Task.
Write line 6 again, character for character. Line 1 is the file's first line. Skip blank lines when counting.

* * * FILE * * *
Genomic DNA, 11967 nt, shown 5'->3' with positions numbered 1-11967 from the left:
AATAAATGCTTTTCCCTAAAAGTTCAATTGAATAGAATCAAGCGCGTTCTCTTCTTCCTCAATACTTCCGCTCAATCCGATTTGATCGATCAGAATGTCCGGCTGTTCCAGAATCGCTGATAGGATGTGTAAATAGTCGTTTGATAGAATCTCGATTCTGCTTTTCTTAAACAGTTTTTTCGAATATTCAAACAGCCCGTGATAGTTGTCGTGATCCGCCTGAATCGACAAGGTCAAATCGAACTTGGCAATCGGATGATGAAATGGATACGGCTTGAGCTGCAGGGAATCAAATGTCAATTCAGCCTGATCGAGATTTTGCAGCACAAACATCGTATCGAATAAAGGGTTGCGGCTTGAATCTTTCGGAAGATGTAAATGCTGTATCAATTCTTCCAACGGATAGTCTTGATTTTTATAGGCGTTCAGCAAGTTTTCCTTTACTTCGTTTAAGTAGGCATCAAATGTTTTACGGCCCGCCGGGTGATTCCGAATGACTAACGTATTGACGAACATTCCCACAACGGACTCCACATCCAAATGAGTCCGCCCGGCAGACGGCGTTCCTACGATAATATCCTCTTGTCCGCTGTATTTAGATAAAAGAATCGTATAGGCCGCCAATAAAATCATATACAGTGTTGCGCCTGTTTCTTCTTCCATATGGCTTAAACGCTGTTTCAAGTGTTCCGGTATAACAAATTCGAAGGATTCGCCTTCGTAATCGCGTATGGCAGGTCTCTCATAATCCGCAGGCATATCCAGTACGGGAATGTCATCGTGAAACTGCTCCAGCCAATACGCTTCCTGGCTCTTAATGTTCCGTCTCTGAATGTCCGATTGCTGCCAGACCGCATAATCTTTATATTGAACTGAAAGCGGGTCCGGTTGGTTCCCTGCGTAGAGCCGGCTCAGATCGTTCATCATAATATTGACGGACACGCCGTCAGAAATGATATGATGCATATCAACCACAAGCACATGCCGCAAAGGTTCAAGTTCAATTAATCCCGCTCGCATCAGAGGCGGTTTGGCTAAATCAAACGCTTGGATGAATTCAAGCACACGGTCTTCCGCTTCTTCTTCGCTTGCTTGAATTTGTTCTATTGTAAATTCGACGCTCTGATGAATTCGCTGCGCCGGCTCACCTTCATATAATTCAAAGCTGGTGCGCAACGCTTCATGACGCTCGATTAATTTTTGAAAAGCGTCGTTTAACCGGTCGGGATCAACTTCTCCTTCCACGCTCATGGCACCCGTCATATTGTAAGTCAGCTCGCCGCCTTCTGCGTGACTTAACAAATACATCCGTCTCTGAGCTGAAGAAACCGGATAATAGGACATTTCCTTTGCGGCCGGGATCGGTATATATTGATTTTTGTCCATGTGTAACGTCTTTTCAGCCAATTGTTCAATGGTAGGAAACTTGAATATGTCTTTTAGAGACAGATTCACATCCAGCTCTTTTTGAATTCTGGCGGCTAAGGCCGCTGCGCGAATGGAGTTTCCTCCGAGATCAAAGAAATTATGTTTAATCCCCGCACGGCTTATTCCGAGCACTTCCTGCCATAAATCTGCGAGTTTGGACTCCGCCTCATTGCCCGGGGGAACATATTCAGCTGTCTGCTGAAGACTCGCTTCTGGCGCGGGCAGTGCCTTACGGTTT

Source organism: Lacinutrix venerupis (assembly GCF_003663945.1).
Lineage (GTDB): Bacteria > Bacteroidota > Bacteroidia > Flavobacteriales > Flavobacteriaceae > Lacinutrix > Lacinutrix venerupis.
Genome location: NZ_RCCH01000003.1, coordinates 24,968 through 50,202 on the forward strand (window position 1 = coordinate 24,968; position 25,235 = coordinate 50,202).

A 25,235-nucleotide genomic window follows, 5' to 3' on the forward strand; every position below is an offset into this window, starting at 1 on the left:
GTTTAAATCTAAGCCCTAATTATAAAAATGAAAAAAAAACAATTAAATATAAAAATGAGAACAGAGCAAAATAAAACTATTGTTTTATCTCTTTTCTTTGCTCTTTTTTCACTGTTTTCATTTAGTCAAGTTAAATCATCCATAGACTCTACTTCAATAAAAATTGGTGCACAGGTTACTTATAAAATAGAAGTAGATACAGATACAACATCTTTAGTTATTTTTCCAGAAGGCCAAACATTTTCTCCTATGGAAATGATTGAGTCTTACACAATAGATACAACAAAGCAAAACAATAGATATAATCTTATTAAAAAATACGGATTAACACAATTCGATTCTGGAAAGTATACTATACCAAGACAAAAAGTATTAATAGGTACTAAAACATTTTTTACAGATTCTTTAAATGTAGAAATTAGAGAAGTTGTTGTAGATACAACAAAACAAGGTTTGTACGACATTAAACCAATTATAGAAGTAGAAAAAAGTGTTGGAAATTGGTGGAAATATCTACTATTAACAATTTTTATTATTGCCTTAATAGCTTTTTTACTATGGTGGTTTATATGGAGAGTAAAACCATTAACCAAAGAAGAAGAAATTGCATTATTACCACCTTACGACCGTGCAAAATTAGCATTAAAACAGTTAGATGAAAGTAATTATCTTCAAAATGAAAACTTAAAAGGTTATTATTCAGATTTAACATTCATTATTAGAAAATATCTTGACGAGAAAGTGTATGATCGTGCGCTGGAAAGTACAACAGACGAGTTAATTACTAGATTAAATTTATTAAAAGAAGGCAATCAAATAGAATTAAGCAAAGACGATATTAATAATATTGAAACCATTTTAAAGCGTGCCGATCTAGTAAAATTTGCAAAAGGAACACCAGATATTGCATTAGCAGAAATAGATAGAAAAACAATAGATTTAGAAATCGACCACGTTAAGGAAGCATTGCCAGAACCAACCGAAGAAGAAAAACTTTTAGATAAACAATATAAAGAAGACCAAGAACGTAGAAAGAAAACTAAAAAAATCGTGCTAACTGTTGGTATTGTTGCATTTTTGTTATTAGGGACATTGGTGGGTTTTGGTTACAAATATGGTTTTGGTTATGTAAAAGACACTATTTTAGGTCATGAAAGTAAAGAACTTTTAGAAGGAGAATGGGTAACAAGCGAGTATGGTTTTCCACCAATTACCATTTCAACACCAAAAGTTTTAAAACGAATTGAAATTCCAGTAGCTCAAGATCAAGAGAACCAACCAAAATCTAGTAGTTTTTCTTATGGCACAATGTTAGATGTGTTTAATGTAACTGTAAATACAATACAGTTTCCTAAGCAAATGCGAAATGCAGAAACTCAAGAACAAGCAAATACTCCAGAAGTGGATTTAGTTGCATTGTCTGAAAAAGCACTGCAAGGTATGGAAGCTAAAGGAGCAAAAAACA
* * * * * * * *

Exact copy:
A 25,235-nucleotide genomic window follows, 5' to 3' on the forward strand; every position below is an offset into this window, starting at 1 on the left: